[Haskell-cafe] idea for avoiding temporaries

Bulat Ziganshin bulat.ziganshin at gmail.com
Mon Mar 12 03:56:49 EDT 2007

Hello Claus,

Monday, March 12, 2007, 3:35:43 AM, you wrote:
>>the problems was mainly due to 2 factors:
>> 1) readArray m (i,j)

> yes, indeed. since we are dealing in bulk operations, we might as well take advantage
> of that, so dropping the repeated bounds-checks inside the loops makes a lot of sense.

no, i say here only about memory leaks. of course, unsafeRead omits
bounds checking but more important in this case is that readArray
created a temporary memory cells - index calculation of matrix turns out
to be not strict. it was biggest surprise for me - i thrown a lot of
time, adding 'seq' here and there before i even tried to replace this
call with unsafeRead

> moral/note to self: bulk array operations are your friend (i knew that!-), but you need
> to use that when defining them (unsafeRead et al are only for library writers, but library
> writers ought to use them; and i was writing a small inlined library)

switching array operations to unsafe ones raised performance, but,
aside of this matrix indexing, don't changed memory usage

>> 2) 'op' in 'l' which was passed as real closure and was not inlined
>> due to weakness of ghc optimizer

> it irked me having to write the same loop twice, but i didn't consider the consequences.
> an INLINE pragma on l almost seems sufficient to regain the loss, so i prefer that; but
> writing out the loop twice is still a tiny tick faster..

afaik, ghc can't inline recursive functions. it will be great if ghc
can automatically make specialized version of function it can't
inline. so i'm wonder whether INLINE really helps anything?

... well, after conducting tests i see that INLINE works but manual
inlining works even better :))

>> we should help strictness analyzer by marking all the variables used in tight loops as strict. 

> ah, there were a few surprises in that one. i thought i had considered possible strictness
> problems, but obviously, i missed a few relevant possibilities. annotating everything is the

the problem is that arrays also need to be annotated as strict. ghc is
not as smart as you think so it really needs that everything will be
annotated as strict in order to make strict calls (or may be you just
don't take into account that haskell is lazy language and everything by
default is lazy, that definitely don't help program to run faster :)

> safe option, and clearly documents the intentions, but i cannot help thinking about which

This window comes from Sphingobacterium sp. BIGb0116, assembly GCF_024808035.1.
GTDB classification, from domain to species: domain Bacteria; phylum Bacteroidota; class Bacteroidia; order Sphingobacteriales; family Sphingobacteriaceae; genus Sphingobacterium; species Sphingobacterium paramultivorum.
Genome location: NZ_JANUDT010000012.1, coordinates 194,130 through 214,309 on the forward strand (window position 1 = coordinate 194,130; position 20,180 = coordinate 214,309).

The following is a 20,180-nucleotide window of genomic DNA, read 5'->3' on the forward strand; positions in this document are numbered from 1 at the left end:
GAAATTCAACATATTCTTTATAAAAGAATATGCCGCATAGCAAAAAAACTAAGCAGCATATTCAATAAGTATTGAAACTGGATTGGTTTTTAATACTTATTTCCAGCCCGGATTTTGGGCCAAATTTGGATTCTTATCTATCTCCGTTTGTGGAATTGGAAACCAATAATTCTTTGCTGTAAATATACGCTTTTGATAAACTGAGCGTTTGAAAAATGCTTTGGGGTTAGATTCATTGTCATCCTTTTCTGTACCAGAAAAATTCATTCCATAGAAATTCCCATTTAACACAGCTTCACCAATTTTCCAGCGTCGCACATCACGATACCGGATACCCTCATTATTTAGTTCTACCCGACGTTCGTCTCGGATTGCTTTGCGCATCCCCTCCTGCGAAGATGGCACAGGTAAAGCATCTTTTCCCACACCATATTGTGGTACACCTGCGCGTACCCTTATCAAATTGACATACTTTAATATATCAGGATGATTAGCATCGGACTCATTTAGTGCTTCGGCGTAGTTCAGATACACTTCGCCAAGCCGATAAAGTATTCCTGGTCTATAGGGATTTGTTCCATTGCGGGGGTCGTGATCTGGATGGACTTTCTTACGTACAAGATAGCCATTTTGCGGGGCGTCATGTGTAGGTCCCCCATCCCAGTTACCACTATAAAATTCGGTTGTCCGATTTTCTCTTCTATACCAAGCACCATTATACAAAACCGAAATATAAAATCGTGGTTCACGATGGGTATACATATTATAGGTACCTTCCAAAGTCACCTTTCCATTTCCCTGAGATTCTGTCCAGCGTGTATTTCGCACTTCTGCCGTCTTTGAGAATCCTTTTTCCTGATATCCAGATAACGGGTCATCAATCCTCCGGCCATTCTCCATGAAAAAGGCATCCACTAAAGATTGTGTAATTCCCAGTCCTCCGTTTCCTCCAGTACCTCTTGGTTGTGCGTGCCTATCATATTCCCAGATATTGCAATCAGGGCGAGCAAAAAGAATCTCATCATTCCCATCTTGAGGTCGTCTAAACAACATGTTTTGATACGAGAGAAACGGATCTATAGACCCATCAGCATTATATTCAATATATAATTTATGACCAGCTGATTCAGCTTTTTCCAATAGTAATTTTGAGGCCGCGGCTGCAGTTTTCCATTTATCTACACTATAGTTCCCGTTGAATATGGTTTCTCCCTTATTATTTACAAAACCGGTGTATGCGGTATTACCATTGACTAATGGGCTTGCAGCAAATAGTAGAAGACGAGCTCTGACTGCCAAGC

> annotations could be omitted:

> - modArray: a and i are both used anyway

sure? they are just passed into the unsafeRead routine. whether they
are *definitely* used or not depends on strictness of unsafeRead in
these arguments

> - i index in loop is definitely checked (but j isn't, and some others weren't, either; so
>    better safe than sorry)

again, checking in the form of "unless" strictifies your operation
only if we know that 'unless' is strict in its first argument. using
guard makes i definitely strict (and in fact was used before 6.6 to
"declare" parameters as strict):

l i | i<n = ....
f k | k `seq` True = ...

> - some of the parameters need not be annotated in this example, but should be if one
>   wanted to reuse the code elsewhere 

> - the one i really don't get yet is the one on the accumulators (!s in l, in dotA/matA);
>   i thought i had covered that by using $! in applying the loop, but annotating the
>   formal loop parameter, apart from being nicer, also seems faster..

it is a very different things! when you use $! in call, you ensure
that parameter will be calculated *before* making actual call -
otherwise, 'l' will be called with a closure that calculates actual
value on demand. so this omits creating a closure and therefore
conserves memory. it is all we need to make memory usage as small as

but unfortunately, this don't changes a 'l' itself. it remains lazy
in is argument, so our strict call will just add box around computed
value before passing it to 'l'

otoh, when ghc knows that 'l' is strict in its parameter (due to
strictness analysis or with help of our annotation), it creates l', a
strict version of l whose actual parameter has Int# type. all calls to
'l' just deboxify their parameter and call l'. of course, this means
that your entire computation of new index/accumulator will be done
using Int# values and result will be passed to l' without additional
boxing and unboxing. you see a difference :)))

> moral/note to self: don't try to be clever, try to be clear..; strictness in formal
> parameters is better than strictness in actual parameters; bang-patterns are good;-)

when i saw your code, i've thought that we should add more strictness to
fix memory leaks and unsafe* to become a bit faster. memory leak on
matrix read was surprise for me too

>>after that is done, we got 1000 times less temporary data allocated and 5x faster 
>>execution. now it's a bit faster than strict lists

> is this now anywhere near what the number-crunchers use, when they use Haskell?-)

it will be interesting if someone like Don or Simon can further improve
it, i'm learned a lot of tricks from them :)

> Bulat, thanks for looking into it and for isolating the issues so quickly!-)
> claus

it was a challenge! i, as moderator of arrays wiki page, can't allow
any other data structures to be faster :)))

Best regards,
 Bulat                            mailto:Bulat.Ziganshin at gmail.com

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